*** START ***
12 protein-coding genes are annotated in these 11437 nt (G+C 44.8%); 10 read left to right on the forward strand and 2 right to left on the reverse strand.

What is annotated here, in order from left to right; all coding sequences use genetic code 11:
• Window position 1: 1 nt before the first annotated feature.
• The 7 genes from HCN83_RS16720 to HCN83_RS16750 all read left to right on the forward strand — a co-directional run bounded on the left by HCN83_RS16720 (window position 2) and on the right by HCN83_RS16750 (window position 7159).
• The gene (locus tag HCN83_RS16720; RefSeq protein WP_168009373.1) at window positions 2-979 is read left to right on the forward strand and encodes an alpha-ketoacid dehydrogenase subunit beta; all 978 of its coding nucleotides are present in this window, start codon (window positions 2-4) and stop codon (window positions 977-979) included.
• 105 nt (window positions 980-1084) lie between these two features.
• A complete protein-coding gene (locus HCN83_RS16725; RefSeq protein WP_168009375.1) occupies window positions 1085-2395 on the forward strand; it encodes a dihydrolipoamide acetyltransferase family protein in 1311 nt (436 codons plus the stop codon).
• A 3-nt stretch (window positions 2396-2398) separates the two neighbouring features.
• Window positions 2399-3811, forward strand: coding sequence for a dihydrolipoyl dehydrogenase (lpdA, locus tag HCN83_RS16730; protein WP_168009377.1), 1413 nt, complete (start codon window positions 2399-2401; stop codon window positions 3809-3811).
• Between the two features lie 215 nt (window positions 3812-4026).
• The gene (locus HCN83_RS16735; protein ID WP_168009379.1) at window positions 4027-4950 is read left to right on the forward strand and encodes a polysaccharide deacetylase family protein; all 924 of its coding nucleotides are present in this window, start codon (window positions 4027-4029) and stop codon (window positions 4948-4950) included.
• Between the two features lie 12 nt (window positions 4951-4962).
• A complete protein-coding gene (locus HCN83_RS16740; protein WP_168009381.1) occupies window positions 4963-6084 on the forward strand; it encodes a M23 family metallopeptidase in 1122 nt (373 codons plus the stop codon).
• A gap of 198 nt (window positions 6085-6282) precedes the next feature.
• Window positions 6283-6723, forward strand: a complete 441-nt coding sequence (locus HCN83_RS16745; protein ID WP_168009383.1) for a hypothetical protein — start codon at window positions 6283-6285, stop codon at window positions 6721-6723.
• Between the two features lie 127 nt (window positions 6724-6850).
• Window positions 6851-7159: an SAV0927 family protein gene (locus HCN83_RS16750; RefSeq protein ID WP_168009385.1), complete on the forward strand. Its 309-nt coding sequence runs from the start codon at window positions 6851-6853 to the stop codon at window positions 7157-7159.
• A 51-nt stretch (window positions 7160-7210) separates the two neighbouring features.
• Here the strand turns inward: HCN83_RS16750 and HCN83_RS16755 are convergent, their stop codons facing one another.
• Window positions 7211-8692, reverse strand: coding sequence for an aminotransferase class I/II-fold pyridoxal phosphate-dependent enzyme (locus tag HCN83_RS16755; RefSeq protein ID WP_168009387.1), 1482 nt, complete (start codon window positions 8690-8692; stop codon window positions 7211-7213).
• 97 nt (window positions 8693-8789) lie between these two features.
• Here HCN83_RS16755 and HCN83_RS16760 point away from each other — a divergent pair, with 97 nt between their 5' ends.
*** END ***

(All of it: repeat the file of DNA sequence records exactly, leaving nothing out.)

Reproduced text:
12 protein-coding genes are annotated in these 11437 nt (G+C 44.8%); 10 read left to right on the forward strand and 2 right to left on the reverse strand.

What is annotated here, in order from left to right; all coding sequences use genetic code 11:
• Window position 1: 1 nt before the first annotated feature.
• The 7 genes from HCN83_RS16720 to HCN83_RS16750 all read left to right on the forward strand — a co-directional run bounded on the left by HCN83_RS16720 (window position 2) and on the right by HCN83_RS16750 (window position 7159).
• The gene (locus tag HCN83_RS16720; RefSeq protein WP_168009373.1) at window positions 2-979 is read left to right on the forward strand and encodes an alpha-ketoacid dehydrogenase subunit beta; all 978 of its coding nucleotides are present in this window, start codon (window positions 2-4) and stop codon (window positions 977-979) included.
• 105 nt (window positions 980-1084) lie between these two features.
• A complete protein-coding gene (locus HCN83_RS16725; RefSeq protein WP_168009375.1) occupies window positions 1085-2395 on the forward strand; it encodes a dihydrolipoamide acetyltransferase family protein in 1311 nt (436 codons plus the stop codon).
• A 3-nt stretch (window positions 2396-2398) separates the two neighbouring features.
• Window positions 2399-3811, forward strand: coding sequence for a dihydrolipoyl dehydrogenase (lpdA, locus tag HCN83_RS16730; protein WP_168009377.1), 1413 nt, complete (start codon window positions 2399-2401; stop codon window positions 3809-3811).
• Between the two features lie 215 nt (window positions 3812-4026).
• The gene (locus HCN83_RS16735; protein ID WP_168009379.1) at window positions 4027-4950 is read left to right on the forward strand and encodes a polysaccharide deacetylase family protein; all 924 of its coding nucleotides are present in this window, start codon (window positions 4027-4029) and stop codon (window positions 4948-4950) included.
• Between the two features lie 12 nt (window positions 4951-4962).
• A complete protein-coding gene (locus HCN83_RS16740; protein WP_168009381.1) occupies window positions 4963-6084 on the forward strand; it encodes a M23 family metallopeptidase in 1122 nt (373 codons plus the stop codon).
• A gap of 198 nt (window positions 6085-6282) precedes the next feature.
• Window positions 6283-6723, forward strand: a complete 441-nt coding sequence (locus HCN83_RS16745; protein ID WP_168009383.1) for a hypothetical protein — start codon at window positions 6283-6285, stop codon at window positions 6721-6723.
• Between the two features lie 127 nt (window positions 6724-6850).
• Window positions 6851-7159: an SAV0927 family protein gene (locus HCN83_RS16750; RefSeq protein ID WP_168009385.1), complete on the forward strand. Its 309-nt coding sequence runs from the start codon at window positions 6851-6853 to the stop codon at window positions 7157-7159.
• A 51-nt stretch (window positions 7160-7210) separates the two neighbouring features.
• Here the strand turns inward: HCN83_RS16750 and HCN83_RS16755 are convergent, their stop codons facing one another.
• Window positions 7211-8692, reverse strand: coding sequence for an aminotransferase class I/II-fold pyridoxal phosphate-dependent enzyme (locus tag HCN83_RS16755; RefSeq protein ID WP_168009387.1), 1482 nt, complete (start codon window positions 8690-8692; stop codon window positions 7211-7213).
• 97 nt (window positions 8693-8789) lie between these two features.
• Here HCN83_RS16755 and HCN83_RS16760 point away from each other — a divergent pair, with 97 nt between their 5' ends.